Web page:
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Buying Lives Was Just a Bug, Apparently

3 min

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Buying Lives Was Just a Bug, Apparently
Nothing to see here, move along.

Multiversus has been receiving a fair bit of criticism after its recent launch. Many of them concern the actual gameplay and balancing, as the seemingly revamped game is riddled with bugs and issues that can effectively ruin a match.

But, while it's good that these problems are getting some time in the spotlight, the shadows they cast have helped to conceal the game's aggressive F2P monetization practices. One of such cases that people have brought up is that MVS offers players to pay for extra lives in its single-player PvE mode.

This PvE mode itself is a part of a Battle Pass style timed event where players have to finish Rifts, or simply set paths of PvE battles on various difficulties while changing up their loadout around the game's conditions.

On easier paths, you can simply play the game, but on higher difficulties, the game will ask you to reach a certain gem level. These gems are your single player power-ups that come in 3 different flavors, with each allowing you to add additional attunements and gain levels.

Arguably more acceptable than buying lives, yet still raises questions when the game offers you to buy Gem XP as a time-saving measure, a staple of F2P monetization that became so popular in various mobile games and then made it over to bigger titles.

After this issue gained attention, MVS Twitter acknowledged it in one of their tweets, saying that buying lives is a "bug."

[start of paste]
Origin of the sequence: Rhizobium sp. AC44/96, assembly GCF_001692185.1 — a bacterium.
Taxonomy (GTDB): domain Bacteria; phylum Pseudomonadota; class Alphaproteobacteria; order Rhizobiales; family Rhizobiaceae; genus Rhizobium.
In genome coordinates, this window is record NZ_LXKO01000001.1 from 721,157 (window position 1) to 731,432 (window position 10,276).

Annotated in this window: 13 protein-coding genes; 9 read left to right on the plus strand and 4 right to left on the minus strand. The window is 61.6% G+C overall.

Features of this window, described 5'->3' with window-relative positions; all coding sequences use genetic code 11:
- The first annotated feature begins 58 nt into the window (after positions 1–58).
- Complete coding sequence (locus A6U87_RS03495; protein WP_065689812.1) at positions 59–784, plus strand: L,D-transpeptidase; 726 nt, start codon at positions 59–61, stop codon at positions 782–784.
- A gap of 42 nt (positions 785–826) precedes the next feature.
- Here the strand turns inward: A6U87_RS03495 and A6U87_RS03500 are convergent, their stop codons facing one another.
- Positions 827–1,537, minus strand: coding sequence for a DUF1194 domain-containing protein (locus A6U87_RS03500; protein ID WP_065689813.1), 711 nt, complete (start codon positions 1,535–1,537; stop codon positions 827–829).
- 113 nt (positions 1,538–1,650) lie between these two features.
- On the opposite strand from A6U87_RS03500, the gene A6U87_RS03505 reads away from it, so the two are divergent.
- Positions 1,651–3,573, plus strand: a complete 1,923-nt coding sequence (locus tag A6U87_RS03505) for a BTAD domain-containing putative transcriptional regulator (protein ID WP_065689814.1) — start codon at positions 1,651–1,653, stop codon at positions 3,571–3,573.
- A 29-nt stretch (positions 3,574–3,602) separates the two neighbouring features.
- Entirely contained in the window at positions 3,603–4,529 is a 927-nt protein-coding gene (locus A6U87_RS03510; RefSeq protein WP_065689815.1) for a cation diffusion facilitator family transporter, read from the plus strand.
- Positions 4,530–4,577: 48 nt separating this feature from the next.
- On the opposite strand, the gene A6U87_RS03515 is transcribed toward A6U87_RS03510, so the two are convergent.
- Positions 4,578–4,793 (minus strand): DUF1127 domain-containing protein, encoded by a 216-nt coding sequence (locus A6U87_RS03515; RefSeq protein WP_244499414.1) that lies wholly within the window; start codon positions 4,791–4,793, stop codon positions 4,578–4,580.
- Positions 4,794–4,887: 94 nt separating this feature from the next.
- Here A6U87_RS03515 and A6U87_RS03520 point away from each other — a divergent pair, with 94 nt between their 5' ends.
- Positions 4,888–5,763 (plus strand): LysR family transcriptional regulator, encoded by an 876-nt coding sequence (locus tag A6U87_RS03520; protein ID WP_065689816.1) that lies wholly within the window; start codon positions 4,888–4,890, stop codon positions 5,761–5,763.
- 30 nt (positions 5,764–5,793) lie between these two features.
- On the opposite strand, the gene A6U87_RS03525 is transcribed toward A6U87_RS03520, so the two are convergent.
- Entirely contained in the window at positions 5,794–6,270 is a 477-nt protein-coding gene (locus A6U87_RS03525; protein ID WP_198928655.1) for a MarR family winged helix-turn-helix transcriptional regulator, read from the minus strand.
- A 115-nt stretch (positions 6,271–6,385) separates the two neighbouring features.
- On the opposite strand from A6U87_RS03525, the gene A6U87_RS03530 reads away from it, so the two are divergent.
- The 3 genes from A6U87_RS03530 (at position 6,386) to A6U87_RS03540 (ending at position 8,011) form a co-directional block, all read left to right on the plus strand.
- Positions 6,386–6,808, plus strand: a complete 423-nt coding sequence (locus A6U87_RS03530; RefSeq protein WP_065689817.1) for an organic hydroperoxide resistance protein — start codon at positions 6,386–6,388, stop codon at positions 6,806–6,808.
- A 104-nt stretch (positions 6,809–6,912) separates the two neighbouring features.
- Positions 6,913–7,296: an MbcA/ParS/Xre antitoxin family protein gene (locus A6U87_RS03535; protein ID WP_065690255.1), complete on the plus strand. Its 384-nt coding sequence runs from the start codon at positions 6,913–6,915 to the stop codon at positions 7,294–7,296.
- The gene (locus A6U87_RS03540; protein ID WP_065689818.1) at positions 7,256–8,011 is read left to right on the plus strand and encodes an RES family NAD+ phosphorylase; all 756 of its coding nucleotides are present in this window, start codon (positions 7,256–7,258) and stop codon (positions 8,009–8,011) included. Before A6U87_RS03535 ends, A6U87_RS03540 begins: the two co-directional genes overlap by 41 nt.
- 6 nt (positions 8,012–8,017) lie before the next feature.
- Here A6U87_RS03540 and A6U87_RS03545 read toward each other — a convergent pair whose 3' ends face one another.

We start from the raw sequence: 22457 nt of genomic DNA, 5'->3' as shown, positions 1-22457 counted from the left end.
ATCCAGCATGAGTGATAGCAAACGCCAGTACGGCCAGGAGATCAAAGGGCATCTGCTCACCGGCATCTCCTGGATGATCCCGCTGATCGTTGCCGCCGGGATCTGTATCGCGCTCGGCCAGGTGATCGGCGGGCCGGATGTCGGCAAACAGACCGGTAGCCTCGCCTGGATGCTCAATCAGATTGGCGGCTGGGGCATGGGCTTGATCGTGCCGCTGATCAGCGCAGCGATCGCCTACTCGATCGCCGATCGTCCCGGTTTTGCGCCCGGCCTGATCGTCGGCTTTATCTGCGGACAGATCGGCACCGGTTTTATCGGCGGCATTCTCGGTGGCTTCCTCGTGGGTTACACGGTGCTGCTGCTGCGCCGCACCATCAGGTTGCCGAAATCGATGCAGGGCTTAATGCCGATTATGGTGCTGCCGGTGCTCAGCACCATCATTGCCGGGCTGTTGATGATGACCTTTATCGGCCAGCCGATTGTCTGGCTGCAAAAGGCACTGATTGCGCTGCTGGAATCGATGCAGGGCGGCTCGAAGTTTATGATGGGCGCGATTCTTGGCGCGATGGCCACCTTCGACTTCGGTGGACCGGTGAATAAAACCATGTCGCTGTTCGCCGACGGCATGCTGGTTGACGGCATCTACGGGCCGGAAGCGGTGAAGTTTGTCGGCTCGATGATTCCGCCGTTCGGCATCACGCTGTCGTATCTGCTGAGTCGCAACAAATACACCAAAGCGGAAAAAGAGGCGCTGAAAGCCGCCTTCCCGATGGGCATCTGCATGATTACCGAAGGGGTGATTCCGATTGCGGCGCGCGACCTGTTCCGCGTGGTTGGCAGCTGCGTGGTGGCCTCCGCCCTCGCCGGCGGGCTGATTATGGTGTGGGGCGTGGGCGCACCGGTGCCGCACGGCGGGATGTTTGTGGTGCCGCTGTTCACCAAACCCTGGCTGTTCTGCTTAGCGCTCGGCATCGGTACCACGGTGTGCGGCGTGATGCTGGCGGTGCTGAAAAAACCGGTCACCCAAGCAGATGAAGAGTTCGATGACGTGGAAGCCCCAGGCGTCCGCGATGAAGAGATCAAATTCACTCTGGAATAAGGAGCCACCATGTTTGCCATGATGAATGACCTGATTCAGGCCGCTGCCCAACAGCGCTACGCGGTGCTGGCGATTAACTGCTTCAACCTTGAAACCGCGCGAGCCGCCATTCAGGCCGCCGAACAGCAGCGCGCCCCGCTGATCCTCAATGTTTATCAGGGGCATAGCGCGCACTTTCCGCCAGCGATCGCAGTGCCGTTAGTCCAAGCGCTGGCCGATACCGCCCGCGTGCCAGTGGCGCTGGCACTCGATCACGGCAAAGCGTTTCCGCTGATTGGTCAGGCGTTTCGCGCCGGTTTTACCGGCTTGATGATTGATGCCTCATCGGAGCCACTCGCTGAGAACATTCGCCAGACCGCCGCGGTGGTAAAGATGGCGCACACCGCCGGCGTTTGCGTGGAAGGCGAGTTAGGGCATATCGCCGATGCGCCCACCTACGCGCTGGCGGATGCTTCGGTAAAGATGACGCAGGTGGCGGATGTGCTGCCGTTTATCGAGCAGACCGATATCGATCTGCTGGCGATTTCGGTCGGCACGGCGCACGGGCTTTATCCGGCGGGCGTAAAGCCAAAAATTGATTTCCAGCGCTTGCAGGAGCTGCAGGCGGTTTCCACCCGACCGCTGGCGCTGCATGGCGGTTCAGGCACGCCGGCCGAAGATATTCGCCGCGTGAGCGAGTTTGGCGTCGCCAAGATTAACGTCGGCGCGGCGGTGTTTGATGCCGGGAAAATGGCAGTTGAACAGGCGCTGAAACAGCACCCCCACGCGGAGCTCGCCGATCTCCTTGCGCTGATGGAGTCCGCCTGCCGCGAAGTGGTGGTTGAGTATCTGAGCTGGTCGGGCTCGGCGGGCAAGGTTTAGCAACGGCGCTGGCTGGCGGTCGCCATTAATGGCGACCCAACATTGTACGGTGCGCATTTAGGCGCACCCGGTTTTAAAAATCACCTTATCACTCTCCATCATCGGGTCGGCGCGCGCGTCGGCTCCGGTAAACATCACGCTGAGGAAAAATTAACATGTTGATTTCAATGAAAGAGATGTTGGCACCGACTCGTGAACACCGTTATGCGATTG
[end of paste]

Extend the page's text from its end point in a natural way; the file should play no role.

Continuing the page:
The wording is outright deceptive here. While it is a bug, it's also very much an intended feature in the game, you don't add a whole UI element with functional buttons and code to withdraw premium currency in exchange for lives. That's like assembling an IKEA table and making a fridge by accident because you messed up the instructions.

The actual bug is that this feature was seemingly available on Insanity mode, while intended to be exclusive for Looney.

Another feature of the rifts that has been drawing criticism is that while optional, pieces of the rift are tied to owning specific skins, further incentivizing people to put money into the system. Of course, most of all this will be chalked up to the game overall being free, but there is something else to consider.

The game's quality notwithstanding, will this type of monetization be accepted by the playerbase? With Smash Bros. and many other platform fighters being a one time purchase or being much more welcoming in terms of their MTX practices, can MVS afford to add more friction between the player and the game, without losing the former?

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